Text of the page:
Of course the best way to waterproof any below-grade assembly is from the exterior—but what works if you have to go from the interior?

by Peter Yost

Negative-side waterproofing (NSW) is a tough topic that I have frankly been dancing around for quite some time. Manufacturer claims and homeowner anecdotes of successful interior waterproof solutions for basement walls and slabs did not completely add up. But I did not think that I understood the topic or the physics well enough to challenge the claims or explain my skepticism.

What I learned from the University of Wisconsin's “Commissioning Building Enclosure Assemblies and Systems” course

by Peter Yost

I have been advising architects and builders on high-performance design, materials, and construction — particularly for residential buildings — for many years. But to do this work on commercial buildings, a building science training and credentialing program seemed really important (yet elusive).

Where did the water and blue-green staining on this fireplace support column come from?

by Peter Yost

A new client called me, saying that his insulation contractor urged him to contact me about some moisture problems in the home before they actually embarked on a major energy upgrade. (That was gratifying.) Many years ago the home had been moved off of a failing rubble foundation to a new concrete masonry unit (CMU) foundation on a different site.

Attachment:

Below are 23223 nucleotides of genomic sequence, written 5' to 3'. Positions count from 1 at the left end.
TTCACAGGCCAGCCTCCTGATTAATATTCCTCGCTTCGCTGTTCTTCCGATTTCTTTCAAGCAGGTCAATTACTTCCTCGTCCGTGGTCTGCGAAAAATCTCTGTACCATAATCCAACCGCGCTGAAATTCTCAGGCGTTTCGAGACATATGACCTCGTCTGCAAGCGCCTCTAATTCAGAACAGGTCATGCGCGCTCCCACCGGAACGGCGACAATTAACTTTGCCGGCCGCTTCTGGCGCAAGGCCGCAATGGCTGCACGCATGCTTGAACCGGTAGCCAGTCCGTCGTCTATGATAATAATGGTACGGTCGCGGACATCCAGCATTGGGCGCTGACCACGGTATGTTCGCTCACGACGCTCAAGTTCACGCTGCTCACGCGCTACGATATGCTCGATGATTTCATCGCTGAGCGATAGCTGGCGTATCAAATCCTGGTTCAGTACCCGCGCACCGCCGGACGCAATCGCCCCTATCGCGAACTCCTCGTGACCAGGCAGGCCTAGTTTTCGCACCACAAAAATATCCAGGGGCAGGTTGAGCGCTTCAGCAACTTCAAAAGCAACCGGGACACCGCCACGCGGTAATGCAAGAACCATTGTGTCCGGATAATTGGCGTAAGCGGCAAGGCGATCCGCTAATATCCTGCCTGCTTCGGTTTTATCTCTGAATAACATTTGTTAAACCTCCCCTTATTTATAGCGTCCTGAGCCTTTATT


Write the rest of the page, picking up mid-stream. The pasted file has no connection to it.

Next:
TEC did its homework: its new blower door package is a well-engineered and integrated equipment system

by Peter Yost

I don’t do blower door work every day, but I do enough of it to appreciate the attention to detail that The Energy Conservatory (TEC) built into its new blower door kit. I have used both TEC and Retrotec blower door kits and found them trustworthy and rugged.

We asked sustainability professionals what message they would put on a billboard. Here’s what we heard.

“If you could put one simple message on a billboard, what would it say?” During the recent BuildingEnergy conference in Boston, BuildingGreen set up a camera at our booth and asked sustainable design and building professionals this question.

Our interviewees ranged from a professor of sustainable design, to a sustainability manager at an architecture firm, to a green home builder, to a creator of an online green building directory.

Humidity sensor recommendations for building professionals and homeowners

by Peter Yost

Author’s Note: I can’t even start this blog before thanking Lew Harriman of Mason-Grant Consulting. Lew very patiently and gently hammered me into a much better understanding of humidity in air and its measurement. While any errors or lack of clarity regarding humidity and its measurement are mine, much of the insight and many of the resources mentioned here are Lew’s.

A simple PC-executable file can be used to understand the relationship between stack effect and mechanical ventilation

by Peter Yost

In 2003, as part of their presentation (“Ventilation Myths and Misconceptions”) at the Affordable Comfort conference, Collin Olson and Paul Francisco debuted a software tool they developed called SEE STACK. (If you want to experiment with the software, you can safely click here to download the virus-free executable file and training manual from The Energy Conservatory).